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Don’t Blame The Trade Deadline For This Red Sox Swoon

Cause-and-effect in baseball is rarely so clear cut

Kansas City Royals (2) Vs. Boston Red Sox (6) at Fenway Park Photo by Vincent Alban/The Boston Globe via Getty Images

On July 24, 2004, Bill Mueller blasted a walk-off home run off Mariano Rivera and the New York Yankees. It wasn’t just any walk-off home run. Several hours earlier (and it was several hours — thank Pedro for the pitch clock) Bronson Arroyo had stung Alex Rodriguez in the arm with an errant curveball. Jason Varitek didn’t take kindly to A-Rod’s jawing as he slow-walked to first, reportedly (but almost certainly apocryphally) telling the all-time great “we don’t throw at .260 hitters,” and then shoving his mitt into A-Rod’s spray-tanned face.

Up to that point, the 2004 team had largely been a disappointment, a high-priced collection of talent designed to finally break The Curse that instead struggled to reach its potential for most of the year. This game came to be viewed as the turning point for not just the season, but the franchise as a whole. It is now a foundational pillar of the Red Sox-Yankees myth that the brawl and subsequent walk-off that day sparked a somnambulant Red Sox team, igniting a fire that would burn all the way through Game 4 of the World Series in St. Louis.

But it’s not true.

Over the next few weeks, the supposedly rejuvenated Red Sox compiled a record of just 11-8 all the way through mid-August. Entering play on August 16, the Red Sox sat at a pedestrian 64-52, 10.5 games behind the dvision-leading Yankees (who actually responded to the brawl by winning 14 of their next 20 games) and stuck in a virtual four-way tie for the Wild Card with the Rangers, Angels, and Twins. In truth, it wasn’t until several weeks after the Tek-A-Rod brawl that the 2004 team finally took off, going an absurd 20-2 from August 16 through September 8, a stretch that started with a 7-inning gem by Derek Lowe against the Blue Jays.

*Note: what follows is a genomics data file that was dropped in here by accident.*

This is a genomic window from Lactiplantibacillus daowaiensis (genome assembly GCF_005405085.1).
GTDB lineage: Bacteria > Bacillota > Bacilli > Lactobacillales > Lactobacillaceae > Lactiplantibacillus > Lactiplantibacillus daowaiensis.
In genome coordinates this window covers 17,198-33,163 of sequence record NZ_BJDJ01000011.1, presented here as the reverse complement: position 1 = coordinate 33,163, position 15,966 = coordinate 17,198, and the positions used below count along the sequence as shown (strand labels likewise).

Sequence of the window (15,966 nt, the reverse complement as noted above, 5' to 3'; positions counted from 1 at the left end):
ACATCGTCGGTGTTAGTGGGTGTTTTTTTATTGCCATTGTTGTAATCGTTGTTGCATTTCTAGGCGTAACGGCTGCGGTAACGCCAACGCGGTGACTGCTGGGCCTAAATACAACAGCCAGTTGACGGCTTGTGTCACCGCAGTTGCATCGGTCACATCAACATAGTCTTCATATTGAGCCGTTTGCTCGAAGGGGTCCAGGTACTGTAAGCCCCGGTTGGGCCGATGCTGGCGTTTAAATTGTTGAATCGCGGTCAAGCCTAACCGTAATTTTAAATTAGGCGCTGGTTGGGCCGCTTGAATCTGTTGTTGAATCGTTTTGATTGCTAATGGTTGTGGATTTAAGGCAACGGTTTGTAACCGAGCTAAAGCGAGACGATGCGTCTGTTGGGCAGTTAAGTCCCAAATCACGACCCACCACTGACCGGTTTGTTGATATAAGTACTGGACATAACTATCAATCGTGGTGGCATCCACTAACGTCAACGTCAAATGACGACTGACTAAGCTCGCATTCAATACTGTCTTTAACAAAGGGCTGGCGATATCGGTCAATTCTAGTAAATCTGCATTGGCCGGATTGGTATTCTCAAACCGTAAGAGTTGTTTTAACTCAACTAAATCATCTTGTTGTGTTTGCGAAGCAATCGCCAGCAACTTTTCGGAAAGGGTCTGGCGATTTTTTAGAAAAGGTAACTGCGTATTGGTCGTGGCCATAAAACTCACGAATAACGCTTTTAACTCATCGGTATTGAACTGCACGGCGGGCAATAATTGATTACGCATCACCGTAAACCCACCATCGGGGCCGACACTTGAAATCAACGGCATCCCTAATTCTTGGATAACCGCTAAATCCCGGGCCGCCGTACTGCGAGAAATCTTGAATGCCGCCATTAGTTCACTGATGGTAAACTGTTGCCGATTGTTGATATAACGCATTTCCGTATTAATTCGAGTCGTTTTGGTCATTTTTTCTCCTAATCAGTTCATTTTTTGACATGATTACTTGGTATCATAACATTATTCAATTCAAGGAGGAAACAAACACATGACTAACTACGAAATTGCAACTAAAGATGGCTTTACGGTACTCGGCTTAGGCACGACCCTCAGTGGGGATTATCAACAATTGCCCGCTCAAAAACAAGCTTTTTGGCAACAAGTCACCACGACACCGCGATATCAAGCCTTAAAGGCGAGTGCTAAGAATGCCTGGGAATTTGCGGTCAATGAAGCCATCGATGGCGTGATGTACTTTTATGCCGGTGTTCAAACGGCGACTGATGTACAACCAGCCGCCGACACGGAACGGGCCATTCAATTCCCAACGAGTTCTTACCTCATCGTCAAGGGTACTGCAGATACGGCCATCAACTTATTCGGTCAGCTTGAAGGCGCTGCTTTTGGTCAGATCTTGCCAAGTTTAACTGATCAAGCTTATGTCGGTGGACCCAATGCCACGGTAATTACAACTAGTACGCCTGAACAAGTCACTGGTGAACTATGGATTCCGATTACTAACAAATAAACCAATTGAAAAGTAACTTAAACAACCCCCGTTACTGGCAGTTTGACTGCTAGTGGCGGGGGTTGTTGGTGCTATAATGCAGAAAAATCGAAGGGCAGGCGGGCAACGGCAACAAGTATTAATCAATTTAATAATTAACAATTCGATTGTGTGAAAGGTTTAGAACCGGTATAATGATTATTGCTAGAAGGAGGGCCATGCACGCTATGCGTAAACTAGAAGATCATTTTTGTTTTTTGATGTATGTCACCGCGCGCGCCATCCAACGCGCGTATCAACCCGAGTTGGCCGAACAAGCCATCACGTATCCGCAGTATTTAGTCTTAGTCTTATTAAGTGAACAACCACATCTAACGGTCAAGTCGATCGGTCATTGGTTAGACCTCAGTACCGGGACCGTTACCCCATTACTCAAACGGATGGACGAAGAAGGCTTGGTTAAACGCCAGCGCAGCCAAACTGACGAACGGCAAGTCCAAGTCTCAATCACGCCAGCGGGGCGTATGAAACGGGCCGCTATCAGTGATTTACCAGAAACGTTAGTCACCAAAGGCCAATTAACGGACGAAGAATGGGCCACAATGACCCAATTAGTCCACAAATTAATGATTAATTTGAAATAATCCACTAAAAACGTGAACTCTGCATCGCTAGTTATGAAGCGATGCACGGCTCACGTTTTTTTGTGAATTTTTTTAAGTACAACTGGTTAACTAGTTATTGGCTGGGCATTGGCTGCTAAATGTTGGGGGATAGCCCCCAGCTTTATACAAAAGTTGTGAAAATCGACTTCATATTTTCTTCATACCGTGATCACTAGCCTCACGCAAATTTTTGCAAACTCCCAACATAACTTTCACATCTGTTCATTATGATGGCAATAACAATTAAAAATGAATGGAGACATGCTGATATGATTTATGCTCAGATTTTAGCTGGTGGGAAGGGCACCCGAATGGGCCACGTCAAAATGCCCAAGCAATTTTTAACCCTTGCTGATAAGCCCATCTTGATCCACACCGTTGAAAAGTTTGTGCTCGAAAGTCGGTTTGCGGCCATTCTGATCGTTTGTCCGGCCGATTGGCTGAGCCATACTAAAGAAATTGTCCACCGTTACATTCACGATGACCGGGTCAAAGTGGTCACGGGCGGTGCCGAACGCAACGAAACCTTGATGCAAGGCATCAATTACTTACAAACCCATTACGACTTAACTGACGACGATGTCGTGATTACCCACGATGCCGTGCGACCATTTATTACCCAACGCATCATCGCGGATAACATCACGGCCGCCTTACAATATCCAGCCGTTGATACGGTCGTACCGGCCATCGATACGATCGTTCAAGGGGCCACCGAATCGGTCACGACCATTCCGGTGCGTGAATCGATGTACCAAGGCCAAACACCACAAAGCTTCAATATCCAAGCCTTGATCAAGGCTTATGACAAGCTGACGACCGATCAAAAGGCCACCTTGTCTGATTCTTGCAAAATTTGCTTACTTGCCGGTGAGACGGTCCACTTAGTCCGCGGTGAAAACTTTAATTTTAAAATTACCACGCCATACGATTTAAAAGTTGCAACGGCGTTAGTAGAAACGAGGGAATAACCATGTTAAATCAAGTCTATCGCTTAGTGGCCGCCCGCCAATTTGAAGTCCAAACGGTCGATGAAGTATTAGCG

Did it simply take the 2004 team that long to emotionally process the events of July 23? Or, rather, were the 2004 Red Sox merely an incredibly talented team who were bound to get hot eventually?

I’m sorry to say that the answer is disappointingly boring.

The last few weeks of Red Sox baseball have given fans symptoms of whiplash. For a stretch leading up to the trade deadline, they were the best team in the land. Then, after a deadline in which the front office failed to reinforce a pitching staff held together by prayers and Nick Pivetta, they became very much not the best team in the land. A chaotic and ugly sweep at the hands of the Blue Jays seemed to end the season before the stretch run even began, only for the Pablo Reyes Game to seemingly resurrect it, only for that game to be followed by a depressing blowout against one of the worst teams in the league.